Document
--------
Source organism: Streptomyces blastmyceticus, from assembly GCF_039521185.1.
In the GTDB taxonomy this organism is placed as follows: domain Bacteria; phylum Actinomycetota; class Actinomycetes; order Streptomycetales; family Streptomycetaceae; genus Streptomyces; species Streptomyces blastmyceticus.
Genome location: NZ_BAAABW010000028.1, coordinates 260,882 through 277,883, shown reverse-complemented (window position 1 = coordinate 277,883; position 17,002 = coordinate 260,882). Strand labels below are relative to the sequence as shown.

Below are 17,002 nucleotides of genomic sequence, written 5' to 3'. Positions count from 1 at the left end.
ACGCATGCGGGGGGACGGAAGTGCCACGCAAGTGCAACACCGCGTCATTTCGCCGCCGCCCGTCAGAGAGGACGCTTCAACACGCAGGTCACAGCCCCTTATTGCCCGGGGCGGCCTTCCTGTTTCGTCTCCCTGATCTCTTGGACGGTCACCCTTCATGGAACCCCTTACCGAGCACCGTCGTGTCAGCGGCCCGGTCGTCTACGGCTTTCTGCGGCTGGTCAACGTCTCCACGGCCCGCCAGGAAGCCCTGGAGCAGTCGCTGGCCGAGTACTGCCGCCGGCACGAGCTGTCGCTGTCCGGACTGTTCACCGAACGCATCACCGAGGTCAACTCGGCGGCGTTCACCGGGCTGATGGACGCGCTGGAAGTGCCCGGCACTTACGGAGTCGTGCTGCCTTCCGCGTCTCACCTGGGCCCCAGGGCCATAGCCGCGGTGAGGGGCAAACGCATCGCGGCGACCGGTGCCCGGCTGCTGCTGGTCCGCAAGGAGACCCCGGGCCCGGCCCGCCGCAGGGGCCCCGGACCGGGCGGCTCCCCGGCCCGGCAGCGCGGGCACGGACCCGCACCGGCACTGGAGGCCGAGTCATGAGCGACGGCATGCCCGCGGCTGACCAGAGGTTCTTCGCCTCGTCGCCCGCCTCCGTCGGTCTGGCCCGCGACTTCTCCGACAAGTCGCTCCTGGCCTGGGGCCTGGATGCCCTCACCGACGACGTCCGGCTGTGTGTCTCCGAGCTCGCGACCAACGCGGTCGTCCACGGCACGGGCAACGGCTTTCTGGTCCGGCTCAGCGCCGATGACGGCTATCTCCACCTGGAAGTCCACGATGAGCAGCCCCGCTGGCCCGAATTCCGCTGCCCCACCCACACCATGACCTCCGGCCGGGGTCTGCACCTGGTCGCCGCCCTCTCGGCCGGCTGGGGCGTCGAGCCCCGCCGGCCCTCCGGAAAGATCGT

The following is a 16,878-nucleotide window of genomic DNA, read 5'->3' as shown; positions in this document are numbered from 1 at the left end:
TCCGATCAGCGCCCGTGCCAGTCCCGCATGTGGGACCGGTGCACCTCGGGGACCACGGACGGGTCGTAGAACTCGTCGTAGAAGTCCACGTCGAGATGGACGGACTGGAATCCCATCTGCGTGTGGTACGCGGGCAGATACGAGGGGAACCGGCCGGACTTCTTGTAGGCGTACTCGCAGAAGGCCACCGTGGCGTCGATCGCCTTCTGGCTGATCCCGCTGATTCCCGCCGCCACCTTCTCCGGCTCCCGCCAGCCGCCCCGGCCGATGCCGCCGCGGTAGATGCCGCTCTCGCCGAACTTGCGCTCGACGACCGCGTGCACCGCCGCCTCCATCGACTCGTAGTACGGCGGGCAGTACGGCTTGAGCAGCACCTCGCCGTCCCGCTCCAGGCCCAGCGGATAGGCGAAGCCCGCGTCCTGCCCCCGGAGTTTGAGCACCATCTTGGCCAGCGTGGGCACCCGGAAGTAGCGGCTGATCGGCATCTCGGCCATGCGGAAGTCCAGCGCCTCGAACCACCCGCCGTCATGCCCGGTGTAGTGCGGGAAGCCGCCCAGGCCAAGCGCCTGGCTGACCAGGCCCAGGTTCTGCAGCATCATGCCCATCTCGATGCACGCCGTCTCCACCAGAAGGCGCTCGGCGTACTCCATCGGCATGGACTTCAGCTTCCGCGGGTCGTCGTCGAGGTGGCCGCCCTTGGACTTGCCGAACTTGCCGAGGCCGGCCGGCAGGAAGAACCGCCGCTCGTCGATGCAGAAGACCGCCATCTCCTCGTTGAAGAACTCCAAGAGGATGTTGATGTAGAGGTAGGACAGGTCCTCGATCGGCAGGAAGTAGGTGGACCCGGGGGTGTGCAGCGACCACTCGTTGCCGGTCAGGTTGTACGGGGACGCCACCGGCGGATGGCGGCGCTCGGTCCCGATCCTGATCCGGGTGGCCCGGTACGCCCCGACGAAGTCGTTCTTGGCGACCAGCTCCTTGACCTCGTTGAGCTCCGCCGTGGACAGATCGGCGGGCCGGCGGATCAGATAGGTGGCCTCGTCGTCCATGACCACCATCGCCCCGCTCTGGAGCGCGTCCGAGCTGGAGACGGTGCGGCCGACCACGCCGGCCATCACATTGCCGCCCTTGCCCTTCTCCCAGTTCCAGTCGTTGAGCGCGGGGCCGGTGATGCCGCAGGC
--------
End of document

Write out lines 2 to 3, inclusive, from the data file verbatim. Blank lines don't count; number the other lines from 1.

In the GTDB taxonomy this organism is placed as follows: domain Bacteria; phylum Actinomycetota; class Actinomycetes; order Streptomycetales; family Streptomycetaceae; genus Streptomyces; species Streptomyces blastmyceticus.
Genome location: NZ_BAAABW010000028.1, coordinates 260,882 through 277,883, shown reverse-complemented (window position 1 = coordinate 277,883; position 17,002 = coordinate 260,882). Strand labels below are relative to the sequence as shown.